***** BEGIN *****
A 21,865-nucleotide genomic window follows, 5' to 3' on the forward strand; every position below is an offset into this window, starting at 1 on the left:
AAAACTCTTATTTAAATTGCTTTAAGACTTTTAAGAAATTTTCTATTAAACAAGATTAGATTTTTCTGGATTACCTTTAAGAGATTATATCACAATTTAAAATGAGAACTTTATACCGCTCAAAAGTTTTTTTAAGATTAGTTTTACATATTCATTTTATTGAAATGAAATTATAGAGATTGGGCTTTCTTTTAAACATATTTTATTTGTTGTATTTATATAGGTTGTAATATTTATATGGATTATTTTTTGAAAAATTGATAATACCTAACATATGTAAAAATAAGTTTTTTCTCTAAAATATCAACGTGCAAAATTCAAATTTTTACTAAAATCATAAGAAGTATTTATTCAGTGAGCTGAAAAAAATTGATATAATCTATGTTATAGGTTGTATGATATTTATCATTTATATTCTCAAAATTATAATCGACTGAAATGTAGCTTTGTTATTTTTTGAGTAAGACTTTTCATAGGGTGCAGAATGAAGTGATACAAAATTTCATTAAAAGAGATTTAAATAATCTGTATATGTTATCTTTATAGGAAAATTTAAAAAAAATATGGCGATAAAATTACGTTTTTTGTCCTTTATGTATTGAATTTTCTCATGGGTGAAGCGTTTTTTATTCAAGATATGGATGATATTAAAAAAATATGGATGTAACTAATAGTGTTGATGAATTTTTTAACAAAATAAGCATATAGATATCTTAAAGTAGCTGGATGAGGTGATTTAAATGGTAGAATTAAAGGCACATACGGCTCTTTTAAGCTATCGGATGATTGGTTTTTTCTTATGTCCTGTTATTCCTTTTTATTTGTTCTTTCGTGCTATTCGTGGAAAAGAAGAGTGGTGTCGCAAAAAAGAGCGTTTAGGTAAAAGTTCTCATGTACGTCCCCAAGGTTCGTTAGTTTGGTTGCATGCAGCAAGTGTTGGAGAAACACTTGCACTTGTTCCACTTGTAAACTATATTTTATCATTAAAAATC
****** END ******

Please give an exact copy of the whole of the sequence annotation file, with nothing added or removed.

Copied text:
A 21,865-nucleotide genomic window follows, 5' to 3' on the forward strand; every position below is an offset into this window, starting at 1 on the left:
AAAACTCTTATTTAAATTGCTTTAAGACTTTTAAGAAATTTTCTATTAAACAAGATTAGATTTTTCTGGATTACCTTTAAGAGATTATATCACAATTTAAAATGAGAACTTTATACCGCTCAAAAGTTTTTTTAAGATTAGTTTTACATATTCATTTTATTGAAATGAAATTATAGAGATTGGGCTTTCTTTTAAACATATTTTATTTGTTGTATTTATATAGGTTGTAATATTTATATGGATTATTTTTTGAAAAATTGATAATACCTAACATATGTAAAAATAAGTTTTTTCTCTAAAATATCAACGTGCAAAATTCAAATTTTTACTAAAATCATAAGAAGTATTTATTCAGTGAGCTGAAAAAAATTGATATAATCTATGTTATAGGTTGTATGATATTTATCATTTATATTCTCAAAATTATAATCGACTGAAATGTAGCTTTGTTATTTTTTGAGTAAGACTTTTCATAGGGTGCAGAATGAAGTGATACAAAATTTCATTAAAAGAGATTTAAATAATCTGTATATGTTATCTTTATAGGAAAATTTAAAAAAAATATGGCGATAAAATTACGTTTTTTGTCCTTTATGTATTGAATTTTCTCATGGGTGAAGCGTTTTTTATTCAAGATATGGATGATATTAAAAAAATATGGATGTAACTAATAGTGTTGATGAATTTTTTAACAAAATAAGCATATAGATATCTTAAAGTAGCTGGATGAGGTGATTTAAATGGTAGAATTAAAGGCACATACGGCTCTTTTAAGCTATCGGATGATTGGTTTTTTCTTATGTCCTGTTATTCCTTTTTATTTGTTCTTTCGTGCTATTCGTGGAAAAGAAGAGTGGTGTCGCAAAAAAGAGCGTTTAGGTAAAAGTTCTCATGTACGTCCCCAAGGTTCGTTAGTTTGGTTGCATGCAGCAAGTGTTGGAGAAACACTTGCACTTGTTCCACTTGTAAACTATATTTTATCATTAAAAATC